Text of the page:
McClendon gets through to Ramirez with some help
By Shannon Drayer
ANAHEIM, Calif. – Mariners manager Lloyd McClendon raised eyebrows 10 days ago when instead of praising a four-hit, no-run performance by Erasmo Ramirez, he pointed to an area of concern. McClendon didn’t like what he was seeing in Ramirez’s 0-2 pitches, and didn’t hold back when describing them.
“They’re horse (expletive) pitches,” he exclaimed. “Everybody was all excited about his start, ‘Oh, he did such a great job,’ but he made a lot of horse (expletive) pitches on 0-2.”
Strong words followed by even stronger ones.
“Hanging sliders in the strike zone on 0-2 isn’t good. You don’t get those back. If you can’t execute the pitch then we have to find someone that can,” McClendon said. “Once that light goes on you don’t get those pitches back. Miguel Cabrera is not going to miss that pitch. Prince Fielder isn’t going to miss that pitch. You have to make that pitch.”
This was by no means a new frustration with Ramirez. The staff last year saw the same thing and Ramirez himself has admitted that he has trouble throwing pitches that are not strikes. McClendon wasn’t going to let him get away with it, however. The message was sent to the pitcher loud and clear well before it was sent to the media. Turns out it was sent to someone else as well.
In Tuesday’s lineup notes I noted that I didn’t think it was coincidence that John Buck was catching Ramirez. I had a feeling that McClendon may have put the task on Buck to get Ramirez to perform. In our on-field interview after the game, Buck said that the key to Ramirez’s success that night was his ability to bury his out-pitch.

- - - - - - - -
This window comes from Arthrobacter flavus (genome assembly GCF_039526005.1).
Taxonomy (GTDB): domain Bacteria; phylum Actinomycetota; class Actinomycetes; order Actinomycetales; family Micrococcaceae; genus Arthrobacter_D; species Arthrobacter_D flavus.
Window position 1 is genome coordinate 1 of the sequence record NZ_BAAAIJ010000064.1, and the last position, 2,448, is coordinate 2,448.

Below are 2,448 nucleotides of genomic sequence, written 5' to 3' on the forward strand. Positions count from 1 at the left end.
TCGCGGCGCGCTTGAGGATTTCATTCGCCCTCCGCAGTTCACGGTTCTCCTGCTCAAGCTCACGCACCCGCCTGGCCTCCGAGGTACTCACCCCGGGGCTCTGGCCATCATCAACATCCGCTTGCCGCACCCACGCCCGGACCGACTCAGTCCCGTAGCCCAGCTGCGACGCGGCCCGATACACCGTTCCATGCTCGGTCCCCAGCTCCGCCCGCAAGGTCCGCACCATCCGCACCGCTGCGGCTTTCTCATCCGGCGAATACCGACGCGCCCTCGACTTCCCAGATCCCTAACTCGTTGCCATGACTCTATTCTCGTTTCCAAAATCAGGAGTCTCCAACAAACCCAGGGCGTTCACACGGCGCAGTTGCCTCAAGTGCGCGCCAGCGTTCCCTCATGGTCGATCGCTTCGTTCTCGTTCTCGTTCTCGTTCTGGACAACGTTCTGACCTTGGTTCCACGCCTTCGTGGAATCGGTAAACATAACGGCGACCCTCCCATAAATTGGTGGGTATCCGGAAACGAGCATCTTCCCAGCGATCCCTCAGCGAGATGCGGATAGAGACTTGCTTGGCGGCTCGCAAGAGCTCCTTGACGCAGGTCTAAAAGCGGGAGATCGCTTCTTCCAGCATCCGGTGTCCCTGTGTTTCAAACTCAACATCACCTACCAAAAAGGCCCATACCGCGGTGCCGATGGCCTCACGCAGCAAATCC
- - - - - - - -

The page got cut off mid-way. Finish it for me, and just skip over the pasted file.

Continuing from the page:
“I found myself blocking the ball, which he was having trouble with early this spring and obviously on film last year,” Buck said.
It was a quick but necessary transformation for Ramirez, according to Buck.
“I kind of said, ‘Look, I am getting tired of getting yelled at too by Lloyd,’ ” he said. ” ‘Let’s head on down to the bullpen and I will block every single one of your two-strike sliders in the dirt. I will get to work blocking it and you throw them.’ I think it was something that Lloyd did intentionally to really sink the importance of it into his mind.”
Ramirez was ecstatic about his success.
“I feel better 0-2, 1-2, throwing the pitches in the dirt or else to the strike zone,” he said at his locker after the game. “I love it. I love how it looks right now. The hitters know I throw all strikes but when they see me throwing in the dirt 0-2, 1-2 it makes them think a little bit more.”
The work with Buck in the bullpen helped.
“He understands what I need, where he needs to put (the glove). He knows he needs to put the glove almost to the dirt. ‘I want to glove that ball. Don’t worry about it, Just throw it.’ That’s the kind of security, you know. Be sure you feel confidence to throw it and that’s what I feel in the game,” Ramirez said.
The success no doubt will reinforce the change. Ramirez may have been happy to put up outing after outing of no-walk, four-run performances, but now he has seen the difference. He still didn’t walk anyone Tuesday night but he threw better strikes, strikes with a purpose, not strikes just aimed not to be a ball. For whatever reason, McClendon got through to him and the Mariners may now have an improved pitcher.